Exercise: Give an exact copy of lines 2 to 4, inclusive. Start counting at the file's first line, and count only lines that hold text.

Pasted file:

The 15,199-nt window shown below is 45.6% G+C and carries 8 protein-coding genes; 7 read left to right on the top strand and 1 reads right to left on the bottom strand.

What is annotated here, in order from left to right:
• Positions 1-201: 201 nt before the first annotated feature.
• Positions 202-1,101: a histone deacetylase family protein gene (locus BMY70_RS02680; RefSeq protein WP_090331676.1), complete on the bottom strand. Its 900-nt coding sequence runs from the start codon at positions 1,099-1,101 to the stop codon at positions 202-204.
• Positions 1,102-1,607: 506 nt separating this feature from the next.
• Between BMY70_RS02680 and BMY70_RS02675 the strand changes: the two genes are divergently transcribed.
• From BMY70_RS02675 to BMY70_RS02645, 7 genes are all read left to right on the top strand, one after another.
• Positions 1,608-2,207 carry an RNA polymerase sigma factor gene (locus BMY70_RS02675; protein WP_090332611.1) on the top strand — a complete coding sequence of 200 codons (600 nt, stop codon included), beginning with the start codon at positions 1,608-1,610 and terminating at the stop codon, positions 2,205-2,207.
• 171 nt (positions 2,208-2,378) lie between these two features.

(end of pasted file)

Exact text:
What is annotated here, in order from left to right:
• Positions 1-201: 201 nt before the first annotated feature.
• Positions 202-1,101: a histone deacetylase family protein gene (locus BMY70_RS02680; RefSeq protein WP_090331676.1), complete on the bottom strand. Its 900-nt coding sequence runs from the start codon at positions 1,099-1,101 to the stop codon at positions 202-204.